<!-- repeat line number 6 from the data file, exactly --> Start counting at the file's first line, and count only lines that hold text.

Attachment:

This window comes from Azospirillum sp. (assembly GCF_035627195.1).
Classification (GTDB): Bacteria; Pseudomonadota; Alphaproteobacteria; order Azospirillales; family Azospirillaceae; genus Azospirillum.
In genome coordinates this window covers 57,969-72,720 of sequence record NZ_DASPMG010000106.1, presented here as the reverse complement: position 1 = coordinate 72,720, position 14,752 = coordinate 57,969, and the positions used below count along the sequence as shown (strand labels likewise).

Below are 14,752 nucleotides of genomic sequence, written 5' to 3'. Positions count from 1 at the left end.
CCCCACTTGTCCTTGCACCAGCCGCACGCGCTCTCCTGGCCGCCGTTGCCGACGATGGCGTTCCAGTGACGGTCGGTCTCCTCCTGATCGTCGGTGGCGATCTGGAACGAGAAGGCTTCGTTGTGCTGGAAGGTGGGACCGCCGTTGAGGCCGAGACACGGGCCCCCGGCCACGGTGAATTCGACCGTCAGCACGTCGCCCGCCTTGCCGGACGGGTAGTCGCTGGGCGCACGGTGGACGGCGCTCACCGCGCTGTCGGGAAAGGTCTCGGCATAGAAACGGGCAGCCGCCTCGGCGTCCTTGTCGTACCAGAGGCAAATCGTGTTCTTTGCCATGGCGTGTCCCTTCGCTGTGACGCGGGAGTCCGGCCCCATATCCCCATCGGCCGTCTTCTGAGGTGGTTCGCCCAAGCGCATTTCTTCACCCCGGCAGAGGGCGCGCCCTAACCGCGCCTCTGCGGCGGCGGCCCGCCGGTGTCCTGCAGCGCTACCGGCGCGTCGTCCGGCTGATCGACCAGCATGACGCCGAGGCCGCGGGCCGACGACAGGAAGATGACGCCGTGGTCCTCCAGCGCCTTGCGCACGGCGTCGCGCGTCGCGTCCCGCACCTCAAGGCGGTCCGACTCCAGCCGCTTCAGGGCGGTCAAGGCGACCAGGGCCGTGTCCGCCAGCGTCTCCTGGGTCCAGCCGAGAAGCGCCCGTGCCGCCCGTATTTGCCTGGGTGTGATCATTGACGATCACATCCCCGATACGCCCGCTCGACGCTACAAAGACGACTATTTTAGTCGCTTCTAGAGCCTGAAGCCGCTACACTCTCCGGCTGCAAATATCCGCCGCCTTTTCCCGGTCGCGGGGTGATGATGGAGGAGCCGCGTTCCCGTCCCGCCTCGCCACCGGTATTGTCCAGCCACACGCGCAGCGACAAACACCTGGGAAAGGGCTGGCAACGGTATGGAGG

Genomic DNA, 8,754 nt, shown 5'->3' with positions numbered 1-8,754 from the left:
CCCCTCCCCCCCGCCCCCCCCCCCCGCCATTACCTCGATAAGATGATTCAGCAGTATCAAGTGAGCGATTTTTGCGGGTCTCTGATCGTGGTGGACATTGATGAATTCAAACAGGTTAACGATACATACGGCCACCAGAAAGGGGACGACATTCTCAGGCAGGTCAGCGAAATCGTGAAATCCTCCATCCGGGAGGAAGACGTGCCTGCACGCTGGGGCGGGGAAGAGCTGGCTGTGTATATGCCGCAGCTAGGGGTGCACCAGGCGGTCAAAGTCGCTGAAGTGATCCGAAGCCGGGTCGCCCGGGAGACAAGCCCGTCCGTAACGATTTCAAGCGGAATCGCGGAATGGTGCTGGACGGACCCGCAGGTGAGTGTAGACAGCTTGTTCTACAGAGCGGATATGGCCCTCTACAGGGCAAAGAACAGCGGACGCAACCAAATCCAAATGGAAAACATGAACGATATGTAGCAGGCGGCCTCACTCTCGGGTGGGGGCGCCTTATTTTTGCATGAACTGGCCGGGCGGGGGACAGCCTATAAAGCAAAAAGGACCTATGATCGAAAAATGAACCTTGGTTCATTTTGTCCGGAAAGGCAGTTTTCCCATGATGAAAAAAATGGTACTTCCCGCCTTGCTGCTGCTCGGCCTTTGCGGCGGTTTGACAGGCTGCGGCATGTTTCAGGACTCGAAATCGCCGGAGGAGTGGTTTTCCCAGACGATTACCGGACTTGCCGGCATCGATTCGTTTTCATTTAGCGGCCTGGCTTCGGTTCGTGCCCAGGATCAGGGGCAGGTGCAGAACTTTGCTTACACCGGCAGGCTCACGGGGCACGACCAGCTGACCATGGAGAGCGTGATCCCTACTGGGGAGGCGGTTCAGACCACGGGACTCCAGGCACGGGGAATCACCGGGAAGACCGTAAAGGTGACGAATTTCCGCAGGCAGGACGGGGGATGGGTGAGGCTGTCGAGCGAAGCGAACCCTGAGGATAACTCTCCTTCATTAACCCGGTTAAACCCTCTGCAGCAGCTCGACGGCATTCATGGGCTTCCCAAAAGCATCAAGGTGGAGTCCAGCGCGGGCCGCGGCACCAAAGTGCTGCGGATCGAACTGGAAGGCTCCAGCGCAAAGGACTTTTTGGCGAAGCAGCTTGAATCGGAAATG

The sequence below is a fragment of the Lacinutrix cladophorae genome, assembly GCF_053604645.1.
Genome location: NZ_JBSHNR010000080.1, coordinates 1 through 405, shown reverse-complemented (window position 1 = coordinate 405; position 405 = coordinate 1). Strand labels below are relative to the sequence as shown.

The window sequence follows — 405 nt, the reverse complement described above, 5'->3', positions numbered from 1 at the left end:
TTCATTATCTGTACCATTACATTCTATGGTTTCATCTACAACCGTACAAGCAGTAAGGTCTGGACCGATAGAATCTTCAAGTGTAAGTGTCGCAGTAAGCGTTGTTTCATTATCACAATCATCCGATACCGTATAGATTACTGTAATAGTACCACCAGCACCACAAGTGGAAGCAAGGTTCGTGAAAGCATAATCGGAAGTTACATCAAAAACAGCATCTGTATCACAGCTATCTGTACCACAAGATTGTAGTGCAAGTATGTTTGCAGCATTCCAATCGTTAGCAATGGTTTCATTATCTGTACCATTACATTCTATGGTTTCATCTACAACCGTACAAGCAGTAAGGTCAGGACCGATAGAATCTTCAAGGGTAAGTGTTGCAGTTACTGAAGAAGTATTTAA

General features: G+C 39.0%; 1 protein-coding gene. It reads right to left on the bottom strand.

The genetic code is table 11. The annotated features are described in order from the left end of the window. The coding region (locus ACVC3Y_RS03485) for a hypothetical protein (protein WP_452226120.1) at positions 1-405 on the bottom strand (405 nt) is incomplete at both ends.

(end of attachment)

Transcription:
Genomic DNA, 8,754 nt, shown 5'->3' with positions numbered 1-8,754 from the left: